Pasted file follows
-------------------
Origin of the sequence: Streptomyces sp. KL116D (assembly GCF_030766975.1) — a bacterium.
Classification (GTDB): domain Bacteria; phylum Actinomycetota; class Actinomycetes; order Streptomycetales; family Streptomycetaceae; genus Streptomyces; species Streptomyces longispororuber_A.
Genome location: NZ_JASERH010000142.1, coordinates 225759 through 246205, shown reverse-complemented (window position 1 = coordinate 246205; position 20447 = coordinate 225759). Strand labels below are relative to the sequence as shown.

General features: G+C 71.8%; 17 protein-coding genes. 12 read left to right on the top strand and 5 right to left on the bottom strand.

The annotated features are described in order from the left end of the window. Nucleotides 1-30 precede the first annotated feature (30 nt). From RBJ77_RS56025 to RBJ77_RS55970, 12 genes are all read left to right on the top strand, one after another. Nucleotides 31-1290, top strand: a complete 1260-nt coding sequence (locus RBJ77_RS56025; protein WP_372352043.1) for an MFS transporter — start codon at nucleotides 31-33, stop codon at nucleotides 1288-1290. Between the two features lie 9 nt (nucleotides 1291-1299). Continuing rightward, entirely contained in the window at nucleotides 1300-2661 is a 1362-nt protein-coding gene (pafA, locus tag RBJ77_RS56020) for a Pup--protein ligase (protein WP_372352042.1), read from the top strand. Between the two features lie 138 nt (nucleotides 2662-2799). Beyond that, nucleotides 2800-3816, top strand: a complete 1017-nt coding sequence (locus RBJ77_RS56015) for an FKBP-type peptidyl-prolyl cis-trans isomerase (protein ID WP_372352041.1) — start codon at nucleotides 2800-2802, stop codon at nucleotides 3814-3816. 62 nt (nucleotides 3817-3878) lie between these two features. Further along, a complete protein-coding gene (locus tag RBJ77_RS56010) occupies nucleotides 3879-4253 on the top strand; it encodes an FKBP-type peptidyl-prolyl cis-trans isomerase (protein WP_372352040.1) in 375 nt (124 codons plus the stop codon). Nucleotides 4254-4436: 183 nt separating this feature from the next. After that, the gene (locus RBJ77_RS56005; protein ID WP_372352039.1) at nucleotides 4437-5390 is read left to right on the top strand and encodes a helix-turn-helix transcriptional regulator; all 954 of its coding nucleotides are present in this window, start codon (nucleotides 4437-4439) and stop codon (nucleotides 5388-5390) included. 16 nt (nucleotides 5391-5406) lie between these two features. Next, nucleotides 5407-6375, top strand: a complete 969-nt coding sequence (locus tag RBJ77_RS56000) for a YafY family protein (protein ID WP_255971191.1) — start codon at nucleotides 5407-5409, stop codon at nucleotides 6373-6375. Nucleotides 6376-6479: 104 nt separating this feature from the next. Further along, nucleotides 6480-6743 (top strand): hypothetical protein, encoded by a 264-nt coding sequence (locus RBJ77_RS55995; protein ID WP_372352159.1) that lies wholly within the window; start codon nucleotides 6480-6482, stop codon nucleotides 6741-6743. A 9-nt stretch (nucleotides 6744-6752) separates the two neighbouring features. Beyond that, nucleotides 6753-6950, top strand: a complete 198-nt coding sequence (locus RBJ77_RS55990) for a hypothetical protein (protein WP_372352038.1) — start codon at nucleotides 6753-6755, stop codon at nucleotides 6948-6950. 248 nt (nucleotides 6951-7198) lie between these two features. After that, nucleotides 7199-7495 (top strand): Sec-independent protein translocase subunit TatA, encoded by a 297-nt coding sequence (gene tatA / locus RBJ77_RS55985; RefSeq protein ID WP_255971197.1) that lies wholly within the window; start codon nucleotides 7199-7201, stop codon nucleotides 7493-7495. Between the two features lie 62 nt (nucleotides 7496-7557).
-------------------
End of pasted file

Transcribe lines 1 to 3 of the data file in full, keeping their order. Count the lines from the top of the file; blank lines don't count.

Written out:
Origin of the sequence: Streptomyces sp. KL116D (assembly GCF_030766975.1) — a bacterium.
Classification (GTDB): domain Bacteria; phylum Actinomycetota; class Actinomycetes; order Streptomycetales; family Streptomycetaceae; genus Streptomyces; species Streptomyces longispororuber_A.
Genome location: NZ_JASERH010000142.1, coordinates 225759 through 246205, shown reverse-complemented (window position 1 = coordinate 246205; position 20447 = coordinate 225759). Strand labels below are relative to the sequence as shown.